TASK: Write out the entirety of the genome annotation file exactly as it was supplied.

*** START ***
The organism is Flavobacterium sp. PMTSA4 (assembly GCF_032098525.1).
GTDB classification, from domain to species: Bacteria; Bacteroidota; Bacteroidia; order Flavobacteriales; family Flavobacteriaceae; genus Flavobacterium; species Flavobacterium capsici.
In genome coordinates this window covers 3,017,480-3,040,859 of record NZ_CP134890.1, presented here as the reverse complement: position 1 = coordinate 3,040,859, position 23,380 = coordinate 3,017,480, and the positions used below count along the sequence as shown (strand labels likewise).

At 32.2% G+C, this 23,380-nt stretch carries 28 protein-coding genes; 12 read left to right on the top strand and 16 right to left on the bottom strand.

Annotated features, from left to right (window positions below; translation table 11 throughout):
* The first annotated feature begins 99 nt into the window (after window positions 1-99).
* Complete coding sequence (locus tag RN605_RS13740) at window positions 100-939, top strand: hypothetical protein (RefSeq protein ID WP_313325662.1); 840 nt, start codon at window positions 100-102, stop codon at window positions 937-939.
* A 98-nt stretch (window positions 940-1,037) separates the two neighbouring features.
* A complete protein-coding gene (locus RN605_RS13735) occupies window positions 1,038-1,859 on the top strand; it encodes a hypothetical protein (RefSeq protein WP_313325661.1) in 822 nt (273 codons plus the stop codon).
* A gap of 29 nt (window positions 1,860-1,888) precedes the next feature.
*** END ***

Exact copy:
The organism is Flavobacterium sp. PMTSA4 (assembly GCF_032098525.1).
GTDB classification, from domain to species: Bacteria; Bacteroidota; Bacteroidia; order Flavobacteriales; family Flavobacteriaceae; genus Flavobacterium; species Flavobacterium capsici.
In genome coordinates this window covers 3,017,480-3,040,859 of record NZ_CP134890.1, presented here as the reverse complement: position 1 = coordinate 3,040,859, position 23,380 = coordinate 3,017,480, and the positions used below count along the sequence as shown (strand labels likewise).

At 32.2% G+C, this 23,380-nt stretch carries 28 protein-coding genes; 12 read left to right on the top strand and 16 right to left on the bottom strand.

Annotated features, from left to right (window positions below; translation table 11 throughout):
* The first annotated feature begins 99 nt into the window (after window positions 1-99).
* Complete coding sequence (locus tag RN605_RS13740) at window positions 100-939, top strand: hypothetical protein (RefSeq protein ID WP_313325662.1); 840 nt, start codon at window positions 100-102, stop codon at window positions 937-939.
* A 98-nt stretch (window positions 940-1,037) separates the two neighbouring features.
* A complete protein-coding gene (locus RN605_RS13735) occupies window positions 1,038-1,859 on the top strand; it encodes a hypothetical protein (RefSeq protein WP_313325661.1) in 822 nt (273 codons plus the stop codon).
* A gap of 29 nt (window positions 1,860-1,888) precedes the next feature.